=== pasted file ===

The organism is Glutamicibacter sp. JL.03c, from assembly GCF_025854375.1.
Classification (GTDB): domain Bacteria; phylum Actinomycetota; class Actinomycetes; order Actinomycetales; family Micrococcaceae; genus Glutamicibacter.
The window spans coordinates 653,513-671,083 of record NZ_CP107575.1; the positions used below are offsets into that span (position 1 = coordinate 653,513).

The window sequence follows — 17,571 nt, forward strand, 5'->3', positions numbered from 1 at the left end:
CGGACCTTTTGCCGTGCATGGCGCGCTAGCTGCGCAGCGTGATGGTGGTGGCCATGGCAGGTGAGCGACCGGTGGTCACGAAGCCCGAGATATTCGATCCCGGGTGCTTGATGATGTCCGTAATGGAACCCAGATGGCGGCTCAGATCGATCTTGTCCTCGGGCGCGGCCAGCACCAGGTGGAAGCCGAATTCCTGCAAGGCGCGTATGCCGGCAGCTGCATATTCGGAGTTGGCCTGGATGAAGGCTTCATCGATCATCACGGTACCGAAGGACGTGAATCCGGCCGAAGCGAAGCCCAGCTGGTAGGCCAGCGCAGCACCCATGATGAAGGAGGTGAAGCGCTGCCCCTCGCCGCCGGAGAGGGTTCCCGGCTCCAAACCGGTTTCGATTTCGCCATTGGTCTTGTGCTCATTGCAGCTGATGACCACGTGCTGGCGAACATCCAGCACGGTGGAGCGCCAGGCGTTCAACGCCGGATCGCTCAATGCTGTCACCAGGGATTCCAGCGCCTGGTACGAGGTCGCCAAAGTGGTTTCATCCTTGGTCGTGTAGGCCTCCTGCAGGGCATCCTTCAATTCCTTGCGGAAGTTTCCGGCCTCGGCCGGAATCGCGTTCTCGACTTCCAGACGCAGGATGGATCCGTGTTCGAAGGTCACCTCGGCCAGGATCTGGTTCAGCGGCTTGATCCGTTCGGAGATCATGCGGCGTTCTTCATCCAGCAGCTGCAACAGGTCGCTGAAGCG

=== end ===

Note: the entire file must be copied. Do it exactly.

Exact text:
The organism is Glutamicibacter sp. JL.03c, from assembly GCF_025854375.1.
Classification (GTDB): domain Bacteria; phylum Actinomycetota; class Actinomycetes; order Actinomycetales; family Micrococcaceae; genus Glutamicibacter.
The window spans coordinates 653,513-671,083 of record NZ_CP107575.1; the positions used below are offsets into that span (position 1 = coordinate 653,513).

The window sequence follows — 17,571 nt, forward strand, 5'->3', positions numbered from 1 at the left end:
CGGACCTTTTGCCGTGCATGGCGCGCTAGCTGCGCAGCGTGATGGTGGTGGCCATGGCAGGTGAGCGACCGGTGGTCACGAAGCCCGAGATATTCGATCCCGGGTGCTTGATGATGTCCGTAATGGAACCCAGATGGCGGCTCAGATCGATCTTGTCCTCGGGCGCGGCCAGCACCAGGTGGAAGCCGAATTCCTGCAAGGCGCGTATGCCGGCAGCTGCATATTCGGAGTTGGCCTGGATGAAGGCTTCATCGATCATCACGGTACCGAAGGACGTGAATCCGGCCGAAGCGAAGCCCAGCTGGTAGGCCAGCGCAGCACCCATGATGAAGGAGGTGAAGCGCTGCCCCTCGCCGCCGGAGAGGGTTCCCGGCTCCAAACCGGTTTCGATTTCGCCATTGGTCTTGTGCTCATTGCAGCTGATGACCACGTGCTGGCGAACATCCAGCACGGTGGAGCGCCAGGCGTTCAACGCCGGATCGCTCAATGCTGTCACCAGGGATTCCAGCGCCTGGTACGAGGTCGCCAAAGTGGTTTCATCCTTGGTCGTGTAGGCCTCCTGCAGGGCATCCTTCAATTCCTTGCGGAAGTTTCCGGCCTCGGCCGGAATCGCGTTCTCGACTTCCAGACGCAGGATGGATCCGTGTTCGAAGGTCACCTCGGCCAGGATCTGGTTCAGCGGCTTGATCCGTTCGGAGATCATGCGGCGTTCTTCATCCAGCAGCTGCAACAGGTCGCTGAAGCG